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NK submits first human rights report to UN in 16 years

Posted February. 12, 2001 21:11,   


The United Nation`s recently disclosed the full text of North Korea`s first human rights report to the international body in 16 years.

The report, submitted in July last year to the UN High Commissioner of Human Rights, the body that governs international conventions on civic and political rights, will be examined at a meeting in Geneva on July 9 to 27.

In the 39-page report, the North broke with the custom of outlining concrete measures for the implementation of the human rights convention and instead enumerated stipulations contained in its constitution and related domestic laws. The UN High Commissioner of Human Rights is thus likely to come into conflict with the North in the course of deliberating on the report.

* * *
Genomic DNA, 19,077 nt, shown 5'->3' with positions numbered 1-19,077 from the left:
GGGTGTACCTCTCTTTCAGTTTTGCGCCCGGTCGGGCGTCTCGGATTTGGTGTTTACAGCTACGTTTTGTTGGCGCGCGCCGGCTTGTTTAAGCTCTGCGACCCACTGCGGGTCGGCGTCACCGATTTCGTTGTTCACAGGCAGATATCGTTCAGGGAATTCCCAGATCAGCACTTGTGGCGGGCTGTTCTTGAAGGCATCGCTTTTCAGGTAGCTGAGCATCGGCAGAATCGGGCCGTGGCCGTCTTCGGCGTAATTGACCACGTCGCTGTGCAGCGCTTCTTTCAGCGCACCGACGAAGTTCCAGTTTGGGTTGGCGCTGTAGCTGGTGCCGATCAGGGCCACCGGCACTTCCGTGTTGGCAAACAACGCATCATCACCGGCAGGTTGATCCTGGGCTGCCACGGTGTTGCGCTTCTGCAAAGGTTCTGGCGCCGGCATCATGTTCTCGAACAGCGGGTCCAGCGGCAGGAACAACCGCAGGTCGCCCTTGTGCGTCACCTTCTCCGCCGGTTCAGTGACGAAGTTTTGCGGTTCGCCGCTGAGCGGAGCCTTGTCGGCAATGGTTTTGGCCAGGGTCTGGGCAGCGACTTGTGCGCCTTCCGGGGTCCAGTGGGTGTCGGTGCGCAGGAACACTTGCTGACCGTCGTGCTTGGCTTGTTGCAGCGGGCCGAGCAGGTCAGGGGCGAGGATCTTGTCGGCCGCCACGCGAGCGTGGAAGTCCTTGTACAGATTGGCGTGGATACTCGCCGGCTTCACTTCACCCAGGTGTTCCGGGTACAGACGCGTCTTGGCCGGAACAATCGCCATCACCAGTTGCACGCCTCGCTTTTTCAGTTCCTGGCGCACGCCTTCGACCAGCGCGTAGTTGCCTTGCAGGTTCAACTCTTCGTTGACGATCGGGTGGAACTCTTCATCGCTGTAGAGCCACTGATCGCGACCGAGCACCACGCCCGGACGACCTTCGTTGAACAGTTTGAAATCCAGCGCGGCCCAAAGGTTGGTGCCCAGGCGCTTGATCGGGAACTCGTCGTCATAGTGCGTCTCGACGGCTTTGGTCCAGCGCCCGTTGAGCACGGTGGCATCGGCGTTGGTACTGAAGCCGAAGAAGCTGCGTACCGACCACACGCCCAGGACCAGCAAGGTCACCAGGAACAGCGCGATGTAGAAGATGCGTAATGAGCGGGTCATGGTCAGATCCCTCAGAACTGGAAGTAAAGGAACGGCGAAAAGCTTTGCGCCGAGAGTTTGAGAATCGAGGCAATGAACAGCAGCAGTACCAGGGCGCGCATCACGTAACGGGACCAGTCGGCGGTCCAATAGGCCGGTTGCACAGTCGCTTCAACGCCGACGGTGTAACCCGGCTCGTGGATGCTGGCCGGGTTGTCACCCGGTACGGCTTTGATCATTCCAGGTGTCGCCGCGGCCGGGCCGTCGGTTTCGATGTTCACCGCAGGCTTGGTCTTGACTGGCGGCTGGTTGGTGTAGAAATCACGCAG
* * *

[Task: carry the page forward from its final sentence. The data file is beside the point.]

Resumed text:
In the document, North Korea pointed out that through constitutional amendments made in February 1987 and March 1995, basic laws were revised or supplemented such that the number of articles allowing capital punishment was decreased from 33 to five.

The report said that under the Article 29 of the constitution, any kind of forced or compulsory labor was banned, the people were guaranteed freedom of travel and residence and had full rights to leave or return to their home country at any time.

Noting that the North had difficulty ensuring the people` s right to live over the past several years, however, the report contended that due to severe natural disasters and external factors, the country suffered shortages of food and medicines which resulted severe malnutrition among children. The report presented detailed figures supporting its statements.

According to the human rights paper, the infant mortality rate in North Korea reached 23.5 percent in 1998 and the rate of malnutrition stood at 15.6 percent.

The report also said that the average North Korean life span was 38 years in 1944 but had grown to 74.5 years in 1994. It also said the infant death rate was 20.4 percent in 1944 but had decreased to 14.1 percent by 1993.